26. Ministry of Family and Social Affairs (0.17%) $108,540.
National Army (24%) $14,596,777
Presidential Guards (1.2%) $720,720
Prisons Guards (4.7%) $2,984,473
Coastal Guards (0.6%) $360,230
Police force (9%) $5,603,680
Election Commission (4.4%) $2,704,000
Immigration Authority (0.8%) $508,948
Human Rights Committee (0.06%) $39,207
Law Review Commission (0.08%) $51,130
Audit Commission (0.5%) $293,161
AIDS Prevention Commission (0.1%) $63,248
Civil Service Authority (0.2%) $151,204
Genocide Investigation Commission (0.08%) $48,300
N.D.C Agency (0.2%) $98,341
Landmine Clearance (0.1%) $80,000
Contracts Commission (0.1%) $71,110
NERAD Agency (0.1%) $83,600
National Prosecution (0.2%) $142,342
Director General of Health Ministry’s staff (0.1%) $76,832
*Ministry of Presidency, Presidential Guards and the residence of the President (Qasriga Madaxtooyada) should come under the heading of:
The Executive Office of the President (5.5%) $3,353,480
** Army can come under the heading of Defense (27%) $16,654,537
*** Police & Coastal Guards should come under the heading of Interior Ministry (14%) $8,243,653
**** Prison Guards should come under the heading of Justice Ministry (5%) $3,097,786.
The inclusion of the following agencies’ income is good step into the right direction:
Hargeisa Water Agency, Electricity Agency, Port of Berbera but the following agencies are still missing from the budget: Lease rent of Berbera oil depot from Total, Roads Authority (Hay’ada waddooyinka) , National Printing Office and the Central Bank. Army has received an increase of (1.09%) and continues to get the lion’s share of the budget,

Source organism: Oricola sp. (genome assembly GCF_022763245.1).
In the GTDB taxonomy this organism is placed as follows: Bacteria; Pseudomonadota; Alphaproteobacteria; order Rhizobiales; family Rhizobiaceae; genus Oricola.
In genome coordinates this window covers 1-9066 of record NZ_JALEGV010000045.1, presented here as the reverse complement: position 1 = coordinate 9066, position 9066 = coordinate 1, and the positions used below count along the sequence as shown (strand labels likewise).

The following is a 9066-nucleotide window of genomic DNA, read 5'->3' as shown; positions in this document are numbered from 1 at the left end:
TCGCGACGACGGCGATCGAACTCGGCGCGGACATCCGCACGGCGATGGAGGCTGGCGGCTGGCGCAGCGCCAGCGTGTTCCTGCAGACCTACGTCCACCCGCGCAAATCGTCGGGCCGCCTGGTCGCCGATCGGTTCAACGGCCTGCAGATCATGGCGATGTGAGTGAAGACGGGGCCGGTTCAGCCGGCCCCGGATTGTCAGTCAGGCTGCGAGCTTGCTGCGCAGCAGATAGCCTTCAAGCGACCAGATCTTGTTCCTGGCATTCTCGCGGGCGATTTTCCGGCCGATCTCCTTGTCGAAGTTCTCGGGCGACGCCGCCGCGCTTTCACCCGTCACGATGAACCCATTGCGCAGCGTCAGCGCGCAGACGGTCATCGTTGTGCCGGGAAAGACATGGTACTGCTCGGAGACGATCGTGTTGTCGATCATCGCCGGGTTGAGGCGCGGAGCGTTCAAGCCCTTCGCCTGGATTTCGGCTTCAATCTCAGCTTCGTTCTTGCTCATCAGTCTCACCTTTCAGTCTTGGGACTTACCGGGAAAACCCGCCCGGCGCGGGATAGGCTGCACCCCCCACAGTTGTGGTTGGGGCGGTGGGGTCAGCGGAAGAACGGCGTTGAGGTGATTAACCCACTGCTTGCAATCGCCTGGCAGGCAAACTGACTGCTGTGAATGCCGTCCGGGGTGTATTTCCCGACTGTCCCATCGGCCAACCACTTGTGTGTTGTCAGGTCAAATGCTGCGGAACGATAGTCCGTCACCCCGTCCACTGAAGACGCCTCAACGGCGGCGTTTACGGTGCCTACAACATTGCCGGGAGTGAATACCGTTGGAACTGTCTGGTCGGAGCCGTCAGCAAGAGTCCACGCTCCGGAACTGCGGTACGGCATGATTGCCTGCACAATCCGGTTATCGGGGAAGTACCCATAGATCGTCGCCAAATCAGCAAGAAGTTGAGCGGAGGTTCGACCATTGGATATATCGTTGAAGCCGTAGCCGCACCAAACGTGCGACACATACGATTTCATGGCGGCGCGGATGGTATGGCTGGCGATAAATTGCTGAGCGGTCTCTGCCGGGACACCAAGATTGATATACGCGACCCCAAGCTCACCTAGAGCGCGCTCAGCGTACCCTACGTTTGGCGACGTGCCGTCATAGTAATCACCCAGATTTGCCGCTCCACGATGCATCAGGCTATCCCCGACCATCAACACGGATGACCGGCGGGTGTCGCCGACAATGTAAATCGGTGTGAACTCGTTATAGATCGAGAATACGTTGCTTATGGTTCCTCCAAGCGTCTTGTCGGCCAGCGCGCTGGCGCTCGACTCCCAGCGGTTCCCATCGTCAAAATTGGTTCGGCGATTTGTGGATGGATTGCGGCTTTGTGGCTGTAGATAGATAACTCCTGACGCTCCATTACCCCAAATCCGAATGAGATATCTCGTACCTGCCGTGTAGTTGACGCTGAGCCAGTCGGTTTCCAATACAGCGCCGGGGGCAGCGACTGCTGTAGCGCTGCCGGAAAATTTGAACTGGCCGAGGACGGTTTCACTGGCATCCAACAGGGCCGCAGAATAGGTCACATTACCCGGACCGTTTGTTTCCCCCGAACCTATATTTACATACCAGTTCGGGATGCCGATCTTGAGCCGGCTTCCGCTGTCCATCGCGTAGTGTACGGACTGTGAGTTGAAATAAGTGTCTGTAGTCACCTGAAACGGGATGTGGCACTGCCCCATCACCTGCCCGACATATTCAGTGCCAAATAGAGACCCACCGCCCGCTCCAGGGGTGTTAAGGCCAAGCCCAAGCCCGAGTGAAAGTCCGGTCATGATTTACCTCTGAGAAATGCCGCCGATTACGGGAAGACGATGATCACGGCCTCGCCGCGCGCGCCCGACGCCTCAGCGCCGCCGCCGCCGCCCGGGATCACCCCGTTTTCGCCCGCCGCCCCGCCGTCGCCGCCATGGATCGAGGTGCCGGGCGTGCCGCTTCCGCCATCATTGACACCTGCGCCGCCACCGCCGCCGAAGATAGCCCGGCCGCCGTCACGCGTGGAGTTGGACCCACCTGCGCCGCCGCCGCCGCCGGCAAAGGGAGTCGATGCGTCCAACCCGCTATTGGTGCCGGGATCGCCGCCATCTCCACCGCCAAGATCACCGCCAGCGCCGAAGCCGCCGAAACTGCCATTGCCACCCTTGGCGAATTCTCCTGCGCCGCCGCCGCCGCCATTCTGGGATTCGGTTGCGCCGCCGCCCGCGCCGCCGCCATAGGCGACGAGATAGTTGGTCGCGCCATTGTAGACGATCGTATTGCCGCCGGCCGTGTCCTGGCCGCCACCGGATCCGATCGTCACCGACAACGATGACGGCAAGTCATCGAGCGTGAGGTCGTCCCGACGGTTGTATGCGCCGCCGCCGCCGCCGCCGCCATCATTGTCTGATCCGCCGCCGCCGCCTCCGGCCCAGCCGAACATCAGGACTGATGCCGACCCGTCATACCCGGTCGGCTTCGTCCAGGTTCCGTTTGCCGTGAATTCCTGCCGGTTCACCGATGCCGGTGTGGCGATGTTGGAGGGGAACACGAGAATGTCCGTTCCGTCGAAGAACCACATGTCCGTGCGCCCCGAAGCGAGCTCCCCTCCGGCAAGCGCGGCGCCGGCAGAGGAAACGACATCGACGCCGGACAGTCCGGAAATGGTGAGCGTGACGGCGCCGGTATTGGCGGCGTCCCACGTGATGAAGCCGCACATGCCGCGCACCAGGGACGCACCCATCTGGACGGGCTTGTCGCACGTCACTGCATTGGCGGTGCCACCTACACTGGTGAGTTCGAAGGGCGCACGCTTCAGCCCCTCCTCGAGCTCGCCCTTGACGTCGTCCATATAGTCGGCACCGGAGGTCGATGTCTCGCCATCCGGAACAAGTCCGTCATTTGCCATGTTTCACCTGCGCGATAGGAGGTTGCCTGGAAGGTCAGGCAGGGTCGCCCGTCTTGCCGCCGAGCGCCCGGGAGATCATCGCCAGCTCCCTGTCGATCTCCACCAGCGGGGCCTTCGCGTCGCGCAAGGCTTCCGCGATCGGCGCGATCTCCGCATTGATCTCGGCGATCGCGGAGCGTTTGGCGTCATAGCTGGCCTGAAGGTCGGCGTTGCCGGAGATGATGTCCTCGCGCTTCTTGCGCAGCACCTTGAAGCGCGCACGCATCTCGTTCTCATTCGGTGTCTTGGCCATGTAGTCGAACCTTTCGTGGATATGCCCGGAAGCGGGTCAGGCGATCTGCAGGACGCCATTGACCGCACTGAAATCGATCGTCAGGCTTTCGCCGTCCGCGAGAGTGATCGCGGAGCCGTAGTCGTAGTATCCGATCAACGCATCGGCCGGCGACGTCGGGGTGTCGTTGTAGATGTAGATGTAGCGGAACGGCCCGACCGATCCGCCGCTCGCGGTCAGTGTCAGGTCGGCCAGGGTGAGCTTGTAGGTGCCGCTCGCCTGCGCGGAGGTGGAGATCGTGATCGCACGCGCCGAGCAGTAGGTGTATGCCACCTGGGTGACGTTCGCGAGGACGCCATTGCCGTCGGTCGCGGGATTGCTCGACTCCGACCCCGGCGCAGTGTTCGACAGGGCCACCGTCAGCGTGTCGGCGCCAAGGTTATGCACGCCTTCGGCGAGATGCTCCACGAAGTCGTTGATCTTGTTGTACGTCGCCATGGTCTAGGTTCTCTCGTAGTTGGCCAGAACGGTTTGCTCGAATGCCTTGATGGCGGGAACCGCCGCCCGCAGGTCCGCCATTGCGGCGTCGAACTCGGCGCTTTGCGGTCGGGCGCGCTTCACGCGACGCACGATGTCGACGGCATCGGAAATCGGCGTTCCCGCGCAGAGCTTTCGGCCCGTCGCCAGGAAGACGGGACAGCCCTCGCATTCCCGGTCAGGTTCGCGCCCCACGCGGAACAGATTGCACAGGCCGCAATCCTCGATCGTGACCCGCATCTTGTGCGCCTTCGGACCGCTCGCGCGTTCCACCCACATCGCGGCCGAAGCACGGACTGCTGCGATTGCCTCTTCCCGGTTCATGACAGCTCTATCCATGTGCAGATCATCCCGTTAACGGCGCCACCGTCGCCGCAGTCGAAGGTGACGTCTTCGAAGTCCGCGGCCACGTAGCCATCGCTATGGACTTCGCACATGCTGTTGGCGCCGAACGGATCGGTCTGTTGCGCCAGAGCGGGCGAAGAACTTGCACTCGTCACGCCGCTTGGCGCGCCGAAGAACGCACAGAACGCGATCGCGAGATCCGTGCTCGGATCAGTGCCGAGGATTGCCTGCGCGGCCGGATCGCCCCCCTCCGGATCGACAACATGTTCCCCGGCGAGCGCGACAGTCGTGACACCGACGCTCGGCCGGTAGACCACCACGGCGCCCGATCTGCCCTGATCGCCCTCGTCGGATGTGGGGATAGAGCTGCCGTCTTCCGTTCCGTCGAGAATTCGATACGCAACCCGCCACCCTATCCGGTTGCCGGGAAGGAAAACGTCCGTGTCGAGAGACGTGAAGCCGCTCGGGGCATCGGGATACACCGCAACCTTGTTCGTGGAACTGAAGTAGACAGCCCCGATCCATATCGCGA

87,580,662,108 ($14,596,777), 1 dollar is 6,000 shilling. Our frontline soldiers deserve every dollar they receive and I HOPE every penny of their allocated budget reaches them.
The biggest winner is Ministry of Post and Telecommunication which has received an increased of 2.62% with a total budget of 3,336,099,200 ($556,000) , Interior Ministry has received an increase of (1.5%), Ministry of Education (1.1%), Ministry of Finance (1.1%), Ministry of Health (1.2%), National TV (1.8%) and House of Representatives (1.2%) Although, Ministry of Presidency’s expenditure has received a reduction of (0.81%),
Presidential Guards which now has a new heading has received a separate budget of 4,324,324,812 ($720,000). This amounts to an increase of 1,239,083,414 ($206,514) and not a reduction. If the Presidents Guards are from the National Army they should be on National Army’s payroll and their cost should be met from the army’s budget and if they are from the Police, then the police and the Interior Ministry should pay their costs.
It is a disgrace that Foreign Affairs Ministry which is responsible for recognition receives only 1.3%, almost the same money as the Presidential Guards. This means recognition is not a priority after all. Infrastructure (roads and airports) did not receive attention at all from the Minister and the ministries responsible for infrastructure (Ministry of Public Works & Civil Aviation) have a budget of 1.3% less than the budget of Ministry of Information which runs only Radio Hargeisa and the National TV. This is unacceptable in a situation where there are several more pressing needs and Somaliland’s infrastructure is totally non-existent.
Furthermore, 17 ministries receive less than 1% each, in other words only the salaries and expenses of ministries and their perks. This clearly shows that the government’s priority is to have as many ministers (wasiir reer habel) as possible from all clans/sub-clans in the government in order to get support from people and this budget which has no developmental goals at all reflects exactly that priority. Therefore the new government